Gamma irradiation is a simple and safe process involving the exposure of products to radiation from an intense cobalt-60 gamma source, for a predetermined time so as to receive a prescribed sterilizing dose. Being a 'cold' process, heat-sensitive materials like plastics can be effectively sterilized so as to be extensively used for manufacturing of medical products with flexibility in packaging and shape of the products.

The Gamma Irradiation Facility (GIF) aim is to provide gamma irradiation services for sterilization, disinfection and radiation effect studies for KFSH&RC departments and healthcare products' manufacturers in the Kingdom.

GIF was established in 1980 for the sterilization of healthcare products at KFSH&RC. Nowadays, GIF offers commercial sterilization services to manufacturers of healthcare and pharmaceutical products. Consequently, single use, pre-packed and sterilized health care products have become available on a large scale. The products commonly sterilized by gamma radiation include cotton products (e.g., gauze and dressings), metallic products (e.g., tubes, needles and surgical blades), pharmaceuticals (e.g., ophthalmic ointments and antibiotic powders), plastic and rubber products (e.g., gloves, catheters and Petri dishes), contraceptives, sutures and beauty and cosmetic powders. All processing parameters are validated by international standards such as IAEA, & ISO-11137 guidelines for the operation of gamma sterilization irradiators.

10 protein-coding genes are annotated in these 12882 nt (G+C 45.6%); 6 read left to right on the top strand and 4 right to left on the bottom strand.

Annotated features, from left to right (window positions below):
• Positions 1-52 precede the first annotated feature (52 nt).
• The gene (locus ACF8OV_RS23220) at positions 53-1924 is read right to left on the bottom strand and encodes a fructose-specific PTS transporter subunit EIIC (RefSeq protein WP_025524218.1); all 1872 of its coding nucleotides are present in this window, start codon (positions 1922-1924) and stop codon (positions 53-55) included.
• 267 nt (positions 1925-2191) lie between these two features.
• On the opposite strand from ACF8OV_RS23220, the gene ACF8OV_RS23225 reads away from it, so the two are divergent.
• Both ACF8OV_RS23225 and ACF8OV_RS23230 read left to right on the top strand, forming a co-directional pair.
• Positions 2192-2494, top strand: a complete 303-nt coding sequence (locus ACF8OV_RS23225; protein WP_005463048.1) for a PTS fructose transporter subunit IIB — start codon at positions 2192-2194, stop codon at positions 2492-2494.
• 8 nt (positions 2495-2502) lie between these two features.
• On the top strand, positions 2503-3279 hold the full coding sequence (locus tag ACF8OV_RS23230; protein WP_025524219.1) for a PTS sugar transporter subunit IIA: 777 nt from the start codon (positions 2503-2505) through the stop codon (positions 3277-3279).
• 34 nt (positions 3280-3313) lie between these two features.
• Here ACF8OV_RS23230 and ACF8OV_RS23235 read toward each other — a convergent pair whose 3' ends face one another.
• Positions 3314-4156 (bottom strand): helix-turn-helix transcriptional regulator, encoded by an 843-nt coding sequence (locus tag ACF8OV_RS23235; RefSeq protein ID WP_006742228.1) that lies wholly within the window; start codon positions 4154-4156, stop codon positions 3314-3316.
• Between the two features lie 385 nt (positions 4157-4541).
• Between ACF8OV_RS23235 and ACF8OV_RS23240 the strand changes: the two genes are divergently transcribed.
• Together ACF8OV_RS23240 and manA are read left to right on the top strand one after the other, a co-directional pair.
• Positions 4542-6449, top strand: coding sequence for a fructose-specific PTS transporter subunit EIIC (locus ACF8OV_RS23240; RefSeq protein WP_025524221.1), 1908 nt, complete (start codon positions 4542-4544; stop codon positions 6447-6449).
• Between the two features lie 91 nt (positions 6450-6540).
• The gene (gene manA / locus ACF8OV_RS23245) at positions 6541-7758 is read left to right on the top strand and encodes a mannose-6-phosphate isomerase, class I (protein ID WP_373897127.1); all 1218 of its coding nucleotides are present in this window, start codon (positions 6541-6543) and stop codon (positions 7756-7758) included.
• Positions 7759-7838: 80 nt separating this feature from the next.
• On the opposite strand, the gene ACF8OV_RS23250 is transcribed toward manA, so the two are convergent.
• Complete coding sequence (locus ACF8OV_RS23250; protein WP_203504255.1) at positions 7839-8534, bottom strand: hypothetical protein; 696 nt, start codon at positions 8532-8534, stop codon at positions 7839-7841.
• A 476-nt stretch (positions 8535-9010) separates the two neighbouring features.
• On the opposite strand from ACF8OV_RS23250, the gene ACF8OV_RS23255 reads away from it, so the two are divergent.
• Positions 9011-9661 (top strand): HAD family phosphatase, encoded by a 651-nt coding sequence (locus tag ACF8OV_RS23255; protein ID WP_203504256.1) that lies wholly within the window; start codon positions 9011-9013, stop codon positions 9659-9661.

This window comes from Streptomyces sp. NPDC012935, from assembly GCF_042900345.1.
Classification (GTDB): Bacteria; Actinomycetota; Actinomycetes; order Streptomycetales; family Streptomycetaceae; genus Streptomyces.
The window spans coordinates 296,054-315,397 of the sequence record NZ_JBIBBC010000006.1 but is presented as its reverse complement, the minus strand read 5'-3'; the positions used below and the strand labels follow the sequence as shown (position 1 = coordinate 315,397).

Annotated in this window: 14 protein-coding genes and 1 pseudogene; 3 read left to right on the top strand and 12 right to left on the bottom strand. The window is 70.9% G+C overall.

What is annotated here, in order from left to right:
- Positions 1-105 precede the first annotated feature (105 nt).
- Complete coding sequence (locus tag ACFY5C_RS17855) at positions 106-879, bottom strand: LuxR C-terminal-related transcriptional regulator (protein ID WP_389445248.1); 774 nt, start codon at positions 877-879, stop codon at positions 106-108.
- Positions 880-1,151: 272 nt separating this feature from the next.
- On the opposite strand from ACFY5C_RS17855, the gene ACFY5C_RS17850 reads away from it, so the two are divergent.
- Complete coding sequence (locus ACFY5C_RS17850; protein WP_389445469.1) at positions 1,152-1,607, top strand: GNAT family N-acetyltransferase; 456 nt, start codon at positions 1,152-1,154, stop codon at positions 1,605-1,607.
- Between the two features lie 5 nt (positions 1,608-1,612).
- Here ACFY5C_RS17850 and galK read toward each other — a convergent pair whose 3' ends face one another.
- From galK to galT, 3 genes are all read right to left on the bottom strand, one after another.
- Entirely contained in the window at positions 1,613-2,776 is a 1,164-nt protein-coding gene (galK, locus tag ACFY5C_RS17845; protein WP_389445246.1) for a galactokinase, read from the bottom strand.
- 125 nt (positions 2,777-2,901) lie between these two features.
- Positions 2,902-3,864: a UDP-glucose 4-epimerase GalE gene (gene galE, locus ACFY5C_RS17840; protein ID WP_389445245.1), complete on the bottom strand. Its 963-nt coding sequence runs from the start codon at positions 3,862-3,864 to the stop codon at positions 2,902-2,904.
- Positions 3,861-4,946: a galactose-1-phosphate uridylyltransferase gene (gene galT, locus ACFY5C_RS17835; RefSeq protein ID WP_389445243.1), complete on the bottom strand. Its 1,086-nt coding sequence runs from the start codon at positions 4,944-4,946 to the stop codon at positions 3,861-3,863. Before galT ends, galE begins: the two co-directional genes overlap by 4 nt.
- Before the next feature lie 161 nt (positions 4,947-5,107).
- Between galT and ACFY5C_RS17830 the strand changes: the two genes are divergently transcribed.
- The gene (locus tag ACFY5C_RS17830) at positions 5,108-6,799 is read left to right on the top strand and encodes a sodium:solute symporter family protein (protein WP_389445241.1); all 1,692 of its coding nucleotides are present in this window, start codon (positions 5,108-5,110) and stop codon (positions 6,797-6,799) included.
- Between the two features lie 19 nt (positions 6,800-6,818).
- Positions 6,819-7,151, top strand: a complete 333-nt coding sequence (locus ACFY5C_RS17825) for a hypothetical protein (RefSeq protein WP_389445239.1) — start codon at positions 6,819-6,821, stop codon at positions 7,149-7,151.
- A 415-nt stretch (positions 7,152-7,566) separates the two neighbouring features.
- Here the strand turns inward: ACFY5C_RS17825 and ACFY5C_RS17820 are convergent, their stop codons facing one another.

We expose products to gamma radiation at different doses to produce sterilization or disinfection, conduct scientific experiments on materials to study the effect of radiation and its compatibility with sterilization and advise our customers on the compatibility of packaging materials and good manufacturing practice.

  • Molecular and Functional Imaging

The Molecular and Functional Imaging (MFI) Section is a newly formed multi-disciplinary research group.  Its mission is to stimulate and conduct research in the fields of molecular and functional imaging in close collaboration and cooperation with inter- and intra-institutional stakeholders, including industry. 

The MFI is committed to leadership and excellence in advancing the prevention, diagnosis and treatment of human diseases through its tripartite mission focused on research, education and community service highlighted by cutting-edge research in the fields of molecular and functional imaging. As such, the MFI group will strive to achieve the following objectives:

  • Advance and create new knowledge through basic, translational and clinical research in a variety of scientific topics related to molecular and functional imaging, with the ultimate goal of improving human health; and
  • Promote multidisciplinary biomedical education in the fields of molecular and functional imaging through enhancing the skills of today’s researchers, preparing tomorrow’s scientists and providing research exposure opportunities to young prospects.